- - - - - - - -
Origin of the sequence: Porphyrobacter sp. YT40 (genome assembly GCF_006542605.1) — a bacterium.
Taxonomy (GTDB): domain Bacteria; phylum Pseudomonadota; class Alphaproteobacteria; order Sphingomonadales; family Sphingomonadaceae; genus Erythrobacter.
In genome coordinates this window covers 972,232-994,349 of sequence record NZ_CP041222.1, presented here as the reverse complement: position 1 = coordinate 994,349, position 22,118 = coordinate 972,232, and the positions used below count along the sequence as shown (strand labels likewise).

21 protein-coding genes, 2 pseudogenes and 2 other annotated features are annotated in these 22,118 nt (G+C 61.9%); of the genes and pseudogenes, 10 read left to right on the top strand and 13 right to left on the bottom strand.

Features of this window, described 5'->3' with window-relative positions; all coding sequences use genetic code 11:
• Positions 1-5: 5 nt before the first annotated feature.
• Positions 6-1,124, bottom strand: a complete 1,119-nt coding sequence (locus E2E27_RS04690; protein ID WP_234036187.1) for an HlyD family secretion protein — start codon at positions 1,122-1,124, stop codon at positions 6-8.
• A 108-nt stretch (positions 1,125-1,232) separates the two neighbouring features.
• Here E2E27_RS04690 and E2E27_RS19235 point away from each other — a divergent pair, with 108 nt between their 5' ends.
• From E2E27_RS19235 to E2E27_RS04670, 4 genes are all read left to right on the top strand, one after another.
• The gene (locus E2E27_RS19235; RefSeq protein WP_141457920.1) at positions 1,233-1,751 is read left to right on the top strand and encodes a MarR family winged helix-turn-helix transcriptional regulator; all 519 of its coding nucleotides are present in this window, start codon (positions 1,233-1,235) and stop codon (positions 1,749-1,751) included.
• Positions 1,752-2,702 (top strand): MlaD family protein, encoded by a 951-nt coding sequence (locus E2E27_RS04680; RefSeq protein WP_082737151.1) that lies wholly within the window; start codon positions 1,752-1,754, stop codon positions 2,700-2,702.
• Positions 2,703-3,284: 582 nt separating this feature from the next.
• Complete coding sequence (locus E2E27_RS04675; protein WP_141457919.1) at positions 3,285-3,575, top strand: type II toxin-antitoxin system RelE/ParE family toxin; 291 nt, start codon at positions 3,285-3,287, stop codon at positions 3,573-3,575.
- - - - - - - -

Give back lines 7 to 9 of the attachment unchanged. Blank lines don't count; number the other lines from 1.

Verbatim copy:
• Positions 6-1,124, bottom strand: a complete 1,119-nt coding sequence (locus E2E27_RS04690; protein ID WP_234036187.1) for an HlyD family secretion protein — start codon at positions 1,122-1,124, stop codon at positions 6-8.
• A 108-nt stretch (positions 1,125-1,232) separates the two neighbouring features.
• Here E2E27_RS04690 and E2E27_RS19235 point away from each other — a divergent pair, with 108 nt between their 5' ends.